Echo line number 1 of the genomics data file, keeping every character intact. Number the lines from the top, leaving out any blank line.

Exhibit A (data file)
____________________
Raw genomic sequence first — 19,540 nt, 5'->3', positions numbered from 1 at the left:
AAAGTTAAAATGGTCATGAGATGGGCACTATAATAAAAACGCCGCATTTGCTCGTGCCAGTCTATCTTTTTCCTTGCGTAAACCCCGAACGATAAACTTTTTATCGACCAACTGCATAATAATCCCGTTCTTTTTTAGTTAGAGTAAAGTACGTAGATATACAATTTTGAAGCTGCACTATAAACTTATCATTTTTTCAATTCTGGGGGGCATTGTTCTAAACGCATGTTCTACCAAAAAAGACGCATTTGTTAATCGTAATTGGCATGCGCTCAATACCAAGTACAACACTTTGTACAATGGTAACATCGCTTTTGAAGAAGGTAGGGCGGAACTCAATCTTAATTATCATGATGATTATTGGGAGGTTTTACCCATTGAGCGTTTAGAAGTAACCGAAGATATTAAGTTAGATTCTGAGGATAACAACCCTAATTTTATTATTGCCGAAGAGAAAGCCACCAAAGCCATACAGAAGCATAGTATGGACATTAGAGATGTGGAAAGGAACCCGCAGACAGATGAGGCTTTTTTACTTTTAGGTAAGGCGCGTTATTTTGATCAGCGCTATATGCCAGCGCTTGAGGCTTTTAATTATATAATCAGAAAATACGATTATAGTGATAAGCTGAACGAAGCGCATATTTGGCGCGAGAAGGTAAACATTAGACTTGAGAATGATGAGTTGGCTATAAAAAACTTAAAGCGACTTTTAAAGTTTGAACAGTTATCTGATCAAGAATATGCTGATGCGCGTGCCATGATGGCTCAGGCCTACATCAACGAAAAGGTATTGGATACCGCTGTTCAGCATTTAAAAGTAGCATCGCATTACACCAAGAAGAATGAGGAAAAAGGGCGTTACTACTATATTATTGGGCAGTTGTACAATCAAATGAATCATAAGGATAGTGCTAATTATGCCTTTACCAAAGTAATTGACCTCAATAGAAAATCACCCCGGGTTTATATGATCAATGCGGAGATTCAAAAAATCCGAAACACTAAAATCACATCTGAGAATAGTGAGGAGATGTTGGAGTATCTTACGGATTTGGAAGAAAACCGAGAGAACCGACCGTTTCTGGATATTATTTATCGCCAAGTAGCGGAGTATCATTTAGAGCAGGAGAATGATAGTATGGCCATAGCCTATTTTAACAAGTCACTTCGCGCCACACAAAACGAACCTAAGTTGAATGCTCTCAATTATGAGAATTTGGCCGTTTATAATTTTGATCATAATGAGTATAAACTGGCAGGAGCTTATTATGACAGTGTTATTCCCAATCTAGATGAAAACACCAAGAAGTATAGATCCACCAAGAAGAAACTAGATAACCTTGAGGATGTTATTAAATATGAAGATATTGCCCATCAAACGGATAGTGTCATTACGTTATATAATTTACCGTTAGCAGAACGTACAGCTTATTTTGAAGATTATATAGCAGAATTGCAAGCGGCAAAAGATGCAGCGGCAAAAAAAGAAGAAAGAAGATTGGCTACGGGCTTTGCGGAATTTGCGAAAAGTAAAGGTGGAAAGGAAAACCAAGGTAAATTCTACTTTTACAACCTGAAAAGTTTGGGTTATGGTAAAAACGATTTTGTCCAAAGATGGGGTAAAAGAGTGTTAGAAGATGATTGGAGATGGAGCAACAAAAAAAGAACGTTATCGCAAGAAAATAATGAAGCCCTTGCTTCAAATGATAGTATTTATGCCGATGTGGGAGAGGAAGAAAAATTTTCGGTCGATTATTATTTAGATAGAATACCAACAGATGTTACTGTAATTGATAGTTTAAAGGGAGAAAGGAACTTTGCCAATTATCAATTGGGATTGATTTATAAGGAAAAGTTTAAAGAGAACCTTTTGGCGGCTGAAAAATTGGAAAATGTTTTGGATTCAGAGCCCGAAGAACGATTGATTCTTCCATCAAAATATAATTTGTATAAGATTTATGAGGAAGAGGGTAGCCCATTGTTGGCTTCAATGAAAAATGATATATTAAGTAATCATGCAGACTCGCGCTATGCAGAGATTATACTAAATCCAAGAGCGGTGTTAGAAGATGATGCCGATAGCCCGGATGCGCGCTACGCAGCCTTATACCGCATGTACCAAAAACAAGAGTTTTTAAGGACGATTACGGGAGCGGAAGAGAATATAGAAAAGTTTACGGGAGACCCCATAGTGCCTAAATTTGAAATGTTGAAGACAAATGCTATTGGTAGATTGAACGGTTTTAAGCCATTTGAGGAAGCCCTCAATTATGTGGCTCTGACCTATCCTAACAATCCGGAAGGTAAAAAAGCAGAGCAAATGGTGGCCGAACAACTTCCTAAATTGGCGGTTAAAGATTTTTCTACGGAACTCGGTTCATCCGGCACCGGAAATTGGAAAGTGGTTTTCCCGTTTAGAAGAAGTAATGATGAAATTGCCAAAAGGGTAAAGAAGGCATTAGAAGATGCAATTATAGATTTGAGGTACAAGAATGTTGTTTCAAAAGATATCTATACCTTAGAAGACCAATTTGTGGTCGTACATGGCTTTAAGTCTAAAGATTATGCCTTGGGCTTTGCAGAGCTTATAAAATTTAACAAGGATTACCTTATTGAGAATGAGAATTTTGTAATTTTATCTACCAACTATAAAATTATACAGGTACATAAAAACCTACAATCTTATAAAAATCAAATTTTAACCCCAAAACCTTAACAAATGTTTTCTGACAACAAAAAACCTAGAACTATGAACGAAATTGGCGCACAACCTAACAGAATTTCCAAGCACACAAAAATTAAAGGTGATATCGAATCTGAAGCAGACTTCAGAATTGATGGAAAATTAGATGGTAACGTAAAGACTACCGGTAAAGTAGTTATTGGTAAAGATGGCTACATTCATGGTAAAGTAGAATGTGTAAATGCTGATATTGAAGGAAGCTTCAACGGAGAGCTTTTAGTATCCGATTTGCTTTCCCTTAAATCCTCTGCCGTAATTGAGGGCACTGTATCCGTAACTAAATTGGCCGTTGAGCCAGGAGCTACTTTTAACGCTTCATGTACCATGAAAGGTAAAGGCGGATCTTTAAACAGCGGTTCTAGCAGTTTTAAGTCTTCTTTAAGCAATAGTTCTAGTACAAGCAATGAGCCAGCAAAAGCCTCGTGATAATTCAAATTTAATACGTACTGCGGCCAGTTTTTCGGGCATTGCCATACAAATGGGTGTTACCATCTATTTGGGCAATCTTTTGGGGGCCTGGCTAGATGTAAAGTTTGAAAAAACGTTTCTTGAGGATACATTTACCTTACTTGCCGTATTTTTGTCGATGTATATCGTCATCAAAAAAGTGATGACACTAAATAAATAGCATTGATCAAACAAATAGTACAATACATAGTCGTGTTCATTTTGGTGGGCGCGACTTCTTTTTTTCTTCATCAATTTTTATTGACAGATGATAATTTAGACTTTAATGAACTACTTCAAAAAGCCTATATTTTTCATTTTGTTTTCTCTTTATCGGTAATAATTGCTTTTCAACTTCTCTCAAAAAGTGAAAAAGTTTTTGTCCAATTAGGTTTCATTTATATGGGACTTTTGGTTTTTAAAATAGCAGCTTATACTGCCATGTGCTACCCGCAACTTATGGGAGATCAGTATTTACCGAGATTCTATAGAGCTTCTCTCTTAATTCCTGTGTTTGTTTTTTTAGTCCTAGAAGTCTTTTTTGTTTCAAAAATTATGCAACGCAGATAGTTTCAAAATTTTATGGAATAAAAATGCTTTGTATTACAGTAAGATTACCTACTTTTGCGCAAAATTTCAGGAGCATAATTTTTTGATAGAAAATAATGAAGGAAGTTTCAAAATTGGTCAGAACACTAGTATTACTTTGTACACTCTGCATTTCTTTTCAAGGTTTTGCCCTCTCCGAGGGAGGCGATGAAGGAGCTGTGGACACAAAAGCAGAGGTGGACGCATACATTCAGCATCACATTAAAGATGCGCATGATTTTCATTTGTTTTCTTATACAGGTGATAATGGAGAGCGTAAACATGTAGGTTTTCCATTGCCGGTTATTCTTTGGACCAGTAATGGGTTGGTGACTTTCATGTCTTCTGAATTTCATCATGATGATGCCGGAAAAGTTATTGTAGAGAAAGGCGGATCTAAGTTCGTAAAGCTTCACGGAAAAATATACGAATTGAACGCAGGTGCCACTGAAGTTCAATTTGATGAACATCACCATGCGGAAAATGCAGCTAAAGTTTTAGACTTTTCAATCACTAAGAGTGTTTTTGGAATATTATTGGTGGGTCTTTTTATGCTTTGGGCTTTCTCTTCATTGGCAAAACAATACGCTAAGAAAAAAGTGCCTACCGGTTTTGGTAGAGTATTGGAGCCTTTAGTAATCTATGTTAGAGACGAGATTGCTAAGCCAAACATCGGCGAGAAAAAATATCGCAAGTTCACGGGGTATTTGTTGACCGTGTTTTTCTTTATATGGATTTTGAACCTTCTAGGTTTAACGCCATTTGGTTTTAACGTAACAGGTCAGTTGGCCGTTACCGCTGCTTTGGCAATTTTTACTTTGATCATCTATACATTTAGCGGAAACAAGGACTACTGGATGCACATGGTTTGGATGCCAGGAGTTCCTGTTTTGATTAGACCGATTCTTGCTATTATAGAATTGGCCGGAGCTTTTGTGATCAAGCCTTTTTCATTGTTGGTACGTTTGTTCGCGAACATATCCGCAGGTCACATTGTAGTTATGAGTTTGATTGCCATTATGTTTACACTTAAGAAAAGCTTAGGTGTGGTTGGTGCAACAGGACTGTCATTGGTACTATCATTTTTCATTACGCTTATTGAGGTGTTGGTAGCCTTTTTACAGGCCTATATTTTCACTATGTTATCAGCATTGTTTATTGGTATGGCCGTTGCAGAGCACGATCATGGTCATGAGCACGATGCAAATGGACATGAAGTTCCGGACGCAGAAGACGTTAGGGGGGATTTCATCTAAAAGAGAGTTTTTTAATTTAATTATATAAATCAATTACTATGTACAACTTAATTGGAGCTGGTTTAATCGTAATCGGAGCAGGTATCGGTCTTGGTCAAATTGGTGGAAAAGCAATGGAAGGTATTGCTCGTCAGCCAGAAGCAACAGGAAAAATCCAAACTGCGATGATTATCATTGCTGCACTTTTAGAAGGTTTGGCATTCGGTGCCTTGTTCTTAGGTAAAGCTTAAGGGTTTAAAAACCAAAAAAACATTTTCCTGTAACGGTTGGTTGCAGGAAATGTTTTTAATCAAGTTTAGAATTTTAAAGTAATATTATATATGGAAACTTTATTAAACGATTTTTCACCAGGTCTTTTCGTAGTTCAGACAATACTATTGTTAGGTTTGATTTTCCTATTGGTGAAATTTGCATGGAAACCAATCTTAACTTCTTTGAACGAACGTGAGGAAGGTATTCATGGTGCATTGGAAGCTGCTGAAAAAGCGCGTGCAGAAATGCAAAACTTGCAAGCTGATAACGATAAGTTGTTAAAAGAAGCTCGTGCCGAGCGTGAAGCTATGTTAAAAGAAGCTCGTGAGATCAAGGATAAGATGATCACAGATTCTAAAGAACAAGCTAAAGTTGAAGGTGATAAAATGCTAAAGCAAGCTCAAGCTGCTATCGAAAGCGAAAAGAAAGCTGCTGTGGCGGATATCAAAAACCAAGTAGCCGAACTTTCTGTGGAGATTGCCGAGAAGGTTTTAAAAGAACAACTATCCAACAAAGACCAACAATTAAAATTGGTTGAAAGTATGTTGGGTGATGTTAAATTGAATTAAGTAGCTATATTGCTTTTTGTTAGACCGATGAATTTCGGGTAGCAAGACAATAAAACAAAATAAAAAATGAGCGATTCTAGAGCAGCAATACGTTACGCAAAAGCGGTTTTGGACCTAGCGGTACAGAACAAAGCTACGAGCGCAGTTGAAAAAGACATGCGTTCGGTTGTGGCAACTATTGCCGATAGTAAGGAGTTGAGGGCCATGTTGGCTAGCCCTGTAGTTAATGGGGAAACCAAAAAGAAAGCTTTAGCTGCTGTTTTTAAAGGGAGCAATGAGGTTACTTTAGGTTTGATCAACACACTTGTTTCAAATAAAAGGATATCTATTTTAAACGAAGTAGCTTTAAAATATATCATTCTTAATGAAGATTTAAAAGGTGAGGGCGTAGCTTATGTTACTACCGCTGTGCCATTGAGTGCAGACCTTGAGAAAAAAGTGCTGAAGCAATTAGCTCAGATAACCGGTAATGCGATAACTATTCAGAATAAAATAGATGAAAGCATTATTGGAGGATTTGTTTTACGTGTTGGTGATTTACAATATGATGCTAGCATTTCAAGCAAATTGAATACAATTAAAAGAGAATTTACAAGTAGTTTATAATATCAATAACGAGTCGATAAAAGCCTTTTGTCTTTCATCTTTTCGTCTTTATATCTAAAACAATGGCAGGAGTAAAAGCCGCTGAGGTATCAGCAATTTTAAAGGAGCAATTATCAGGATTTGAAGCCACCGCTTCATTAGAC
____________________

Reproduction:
Raw genomic sequence first — 19,540 nt, 5'->3', positions numbered from 1 at the left: